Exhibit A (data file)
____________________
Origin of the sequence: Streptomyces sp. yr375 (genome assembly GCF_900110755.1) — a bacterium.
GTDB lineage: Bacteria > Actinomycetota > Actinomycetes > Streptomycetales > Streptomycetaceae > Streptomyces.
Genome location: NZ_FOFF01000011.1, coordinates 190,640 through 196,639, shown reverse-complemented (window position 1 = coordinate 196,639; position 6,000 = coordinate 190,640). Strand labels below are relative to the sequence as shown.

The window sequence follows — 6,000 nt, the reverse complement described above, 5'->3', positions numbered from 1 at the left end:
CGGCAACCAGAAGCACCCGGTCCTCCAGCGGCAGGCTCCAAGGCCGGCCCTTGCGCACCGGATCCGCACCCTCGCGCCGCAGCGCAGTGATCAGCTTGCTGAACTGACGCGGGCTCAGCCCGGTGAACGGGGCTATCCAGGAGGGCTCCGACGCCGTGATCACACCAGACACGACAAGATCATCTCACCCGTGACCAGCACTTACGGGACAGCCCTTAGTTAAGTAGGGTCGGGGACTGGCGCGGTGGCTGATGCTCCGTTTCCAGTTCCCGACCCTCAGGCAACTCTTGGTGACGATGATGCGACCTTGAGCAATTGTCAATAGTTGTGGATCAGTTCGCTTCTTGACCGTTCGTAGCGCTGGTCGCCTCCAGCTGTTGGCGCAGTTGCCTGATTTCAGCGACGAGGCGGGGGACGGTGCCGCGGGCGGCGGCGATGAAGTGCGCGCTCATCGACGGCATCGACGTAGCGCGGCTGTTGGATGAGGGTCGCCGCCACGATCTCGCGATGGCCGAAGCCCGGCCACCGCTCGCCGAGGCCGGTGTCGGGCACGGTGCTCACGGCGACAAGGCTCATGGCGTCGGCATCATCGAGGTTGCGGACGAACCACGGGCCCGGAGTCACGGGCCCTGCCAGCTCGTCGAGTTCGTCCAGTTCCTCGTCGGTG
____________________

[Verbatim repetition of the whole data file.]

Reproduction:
Origin of the sequence: Streptomyces sp. yr375 (genome assembly GCF_900110755.1) — a bacterium.
GTDB lineage: Bacteria > Actinomycetota > Actinomycetes > Streptomycetales > Streptomycetaceae > Streptomyces.
Genome location: NZ_FOFF01000011.1, coordinates 190,640 through 196,639, shown reverse-complemented (window position 1 = coordinate 196,639; position 6,000 = coordinate 190,640). Strand labels below are relative to the sequence as shown.

The window sequence follows — 6,000 nt, the reverse complement described above, 5'->3', positions numbered from 1 at the left end:
CGGCAACCAGAAGCACCCGGTCCTCCAGCGGCAGGCTCCAAGGCCGGCCCTTGCGCACCGGATCCGCACCCTCGCGCCGCAGCGCAGTGATCAGCTTGCTGAACTGACGCGGGCTCAGCCCGGTGAACGGGGCTATCCAGGAGGGCTCCGACGCCGTGATCACACCAGACACGACAAGATCATCTCACCCGTGACCAGCACTTACGGGACAGCCCTTAGTTAAGTAGGGTCGGGGACTGGCGCGGTGGCTGATGCTCCGTTTCCAGTTCCCGACCCTCAGGCAACTCTTGGTGACGATGATGCGACCTTGAGCAATTGTCAATAGTTGTGGATCAGTTCGCTTCTTGACCGTTCGTAGCGCTGGTCGCCTCCAGCTGTTGGCGCAGTTGCCTGATTTCAGCGACGAGGCGGGGGACGGTGCCGCGGGCGGCGGCGATGAAGTGCGCGCTCATCGACGGCATCGACGTAGCGCGGCTGTTGGATGAGGGTCGCCGCCACGATCTCGCGATGGCCGAAGCCCGGCCACCGCTCGCCGAGGCCGGTGTCGGGCACGGTGCTCACGGCGACAAGGCTCATGGCGTCGGCATCATCGAGGTTGCGGACGAACCACGGGCCCGGAGTCACGGGCCCTGCCAGCTCGTCGAGTTCGTCCAGTTCCTCGTCGGTG